Good morning southern Colorado and here's what you need to know on your Tuesday, April 27
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Colorado will, as expected, get an eighth congressional seat that will be up for election in 2022 after population increases over the last decade, the U.S. Census Bureau announced Monday.
The apportionment population, which also includes federal employees and their dependents living overseas who list Colorado as their home state, was 5,782,171 – up from 5,044,930 in 2010 – for an apportionment population growth of 14.6%.
The overall population data was supposed to be released by the end of 2020 but was delayed due to the COVID pandemic and lawsuits filed by the Trump Administration over including undocumented immigrants in the population count.
Colorado is one of six states that will add congressional districts for the 2022 election whose representatives will take office in 2023. In the West, Colorado, Montana and Oregon will all add one seat. Florida and North Carolina will also add a single seat, while Texas will gain two seats.
We have an active day across southern Colorado with high fire danger, strong winds, and even the chance for spotty showers in the afternoon.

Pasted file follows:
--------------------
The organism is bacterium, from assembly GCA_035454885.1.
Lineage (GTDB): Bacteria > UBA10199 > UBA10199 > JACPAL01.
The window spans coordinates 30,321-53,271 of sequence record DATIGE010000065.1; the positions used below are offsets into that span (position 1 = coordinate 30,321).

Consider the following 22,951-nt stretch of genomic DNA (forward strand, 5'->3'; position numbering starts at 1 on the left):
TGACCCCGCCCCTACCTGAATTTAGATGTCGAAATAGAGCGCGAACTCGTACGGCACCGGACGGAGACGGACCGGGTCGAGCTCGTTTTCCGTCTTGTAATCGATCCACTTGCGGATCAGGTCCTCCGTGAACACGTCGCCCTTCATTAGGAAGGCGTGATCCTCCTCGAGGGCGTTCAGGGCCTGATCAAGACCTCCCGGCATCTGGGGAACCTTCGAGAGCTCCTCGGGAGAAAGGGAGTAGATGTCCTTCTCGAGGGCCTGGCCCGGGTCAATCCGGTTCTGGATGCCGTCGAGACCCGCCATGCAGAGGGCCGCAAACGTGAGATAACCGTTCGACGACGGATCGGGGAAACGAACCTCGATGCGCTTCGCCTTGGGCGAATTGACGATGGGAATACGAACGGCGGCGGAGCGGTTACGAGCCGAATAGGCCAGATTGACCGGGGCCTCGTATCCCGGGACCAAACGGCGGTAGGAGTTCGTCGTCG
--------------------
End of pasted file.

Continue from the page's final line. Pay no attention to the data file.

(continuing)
The biggest opportunity for rain and thunderstorms will happen north of the Palmer Divide in and around the Denver area. We could see strong to severe thunderstorms mostly east of I-25 and north of the Palmer Divide this afternoon.
Rain will turn to snow overnight and snow showers will push down into the Pikes Peak region by Wednesday morning.
As we work to rebound from the effects of the pandemic, the Colorado Ballet Society is back in action, helping bring the arts back to Colorado Springs and performing in front of live audiences.
It was a tough year for many of the ballerinas, but like so many of us, they learned a lot of lessons along the way. “It was just definitely difficult, not being around the people I love most. Because I’m used to being with them for 6 hours a day sometimes every single day,” senior Gabi Vidano said.